I don’t make any money from my work. I am disabled and don’t have any paid employment. But you can contribute by making a donation and help me continue to research and write informative, insightful and independent articles, and to provide support to others. The smallest amount is much appreciated – thank you.

Conservative welfare “reforms” – the sound of one hand clapping

1022654909

“Labour MPs sat perplexed … By cutting housing benefit for the poor, the Government was helping the poor. By causing people to leave their homes, the Government was helping people put a roof over their heads. By appealing the ruling that it discriminated against the vulnerable, the Government was supporting the vulnerable.

Yes, this was a tricky one.” – From an unusually insightful article in the Telegraph about the incoherence of Conservative welfare rhetoric:  How bedroom tax protects the vulnerable.

“Ministers keep using the mantra that their proposals are to protect the most vulnerable when, quite obviously, they are the exact opposite. If implemented their measures would, far from protecting the most vulnerable, directly harm them. Whatever they do in the end, Her Majesty’s Government should stop this 1984 Orwellian-type misuse of language.”  – Lord Bach, discussing the Legal Aid Bill. Source: Hansard, Column 1557, 19 May, 2011.

Conservative policies are incoherent: they don’t fulfil their stated aims and certainly don’t address public needs. Furthermore, Conservative rhetoric has become completely detached from the experiences of most citizens and their everyday realities.

Under the Equality Act, provision was made by the Labour government to ensure that legislations didn’t discriminate against protected social groups, which included disabled people. However, the need for public bodies in England to undertake or publish an equality impact assessment of government policies, practices and decisions was quietly removed by David Cameron in April 2011. The legal requirement in the Equality Act that ensured public bodies attempt to reduce inequalities caused by socio-economic factors was also scrapped by Theresa May in November 2010, who said she favoured a greater focus on “fairness” rather than “equality.”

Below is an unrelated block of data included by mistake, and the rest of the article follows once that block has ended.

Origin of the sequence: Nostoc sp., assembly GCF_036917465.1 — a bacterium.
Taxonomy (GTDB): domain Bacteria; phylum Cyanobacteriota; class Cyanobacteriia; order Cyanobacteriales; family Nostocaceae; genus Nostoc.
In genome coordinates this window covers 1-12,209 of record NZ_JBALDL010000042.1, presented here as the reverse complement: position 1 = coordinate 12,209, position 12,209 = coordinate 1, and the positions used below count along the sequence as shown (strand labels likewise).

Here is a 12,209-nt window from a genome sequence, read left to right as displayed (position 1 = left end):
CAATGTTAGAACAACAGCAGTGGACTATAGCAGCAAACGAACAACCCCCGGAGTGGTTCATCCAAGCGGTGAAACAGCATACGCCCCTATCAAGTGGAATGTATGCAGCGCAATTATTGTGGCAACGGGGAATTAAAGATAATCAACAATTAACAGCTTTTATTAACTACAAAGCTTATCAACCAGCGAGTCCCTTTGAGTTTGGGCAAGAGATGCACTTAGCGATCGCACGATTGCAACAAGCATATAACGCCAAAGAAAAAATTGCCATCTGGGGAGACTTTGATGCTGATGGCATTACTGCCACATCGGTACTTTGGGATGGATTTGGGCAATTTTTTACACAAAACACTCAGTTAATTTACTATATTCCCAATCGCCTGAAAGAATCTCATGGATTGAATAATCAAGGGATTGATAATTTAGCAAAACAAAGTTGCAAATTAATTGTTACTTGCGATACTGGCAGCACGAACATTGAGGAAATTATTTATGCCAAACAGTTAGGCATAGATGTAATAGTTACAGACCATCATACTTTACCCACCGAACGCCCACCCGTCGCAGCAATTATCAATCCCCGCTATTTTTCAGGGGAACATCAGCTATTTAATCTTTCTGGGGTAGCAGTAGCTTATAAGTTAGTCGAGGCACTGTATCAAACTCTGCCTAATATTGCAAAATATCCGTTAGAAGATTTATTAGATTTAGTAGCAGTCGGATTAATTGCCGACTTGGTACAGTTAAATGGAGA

The Conservatives have since claimed to make welfare provision “fair” by introducing substantial cuts to benefits and introducing severe conditionality requirements regarding eligibility to social security, including the frequent use of extremely punitive benefit sanctions as a means of “changing behaviours,” highlighting plainly that the Conservatives regard unemployment and disability as some kind of personal deficit on the part of those who are, in reality, simply casualties of unfortunate circumstances, bad political decision-making and subsequent politically-constructed socio-economic circumstances.

The word “fair” originally meant “treating people equally without favouritism or discrimination, without cheating or trying to achieve unjust advantage.” Under the Conservatives, we have witnessed a manipulated semantic shift, “fair” has become a Glittering Generality – part of a lexicon of propaganda that simply props up Tory ideology in an endlessly erroneous and self-referential way. Conservative ideology is permeating language, prompting semantic shifts towards bland descriptors which mask power and class relations, coercive state actions and political intentions. One only need to look at the context in which the government use words like “fair”, “support”, “help”, “justice” , “equality” and “reform” to recognise linguistic behaviourism in action. Or if you prefer, Orwellian doublespeak.

The altered semantics clearly signpost an intentionally misleading Conservative narrative, constructed on the basic, offensive idea that people claiming welfare do so because of “faulty” personal characteristics, and that welfare creates problems, rather than it being an essential mechanism aimed at alleviating poverty, extending social and economic support and opportunities – social insurance and security when people need it.

The government claims to be “committed to supporting the most vulnerable” and ensuring “everyone contributes to reducing the deficit, and where those with the most contribute the most.” That is blatantly untrue, as we can see from just a glance at Conservative policies.

2014-02-17-BurdenoftheCuts-thumb

Conservative rhetoric is a masterpiece of stapled together soundbites and meaningless glittering generalities. And intentional mystification. Glittering Generalities are being used to mask political acts of discrimination.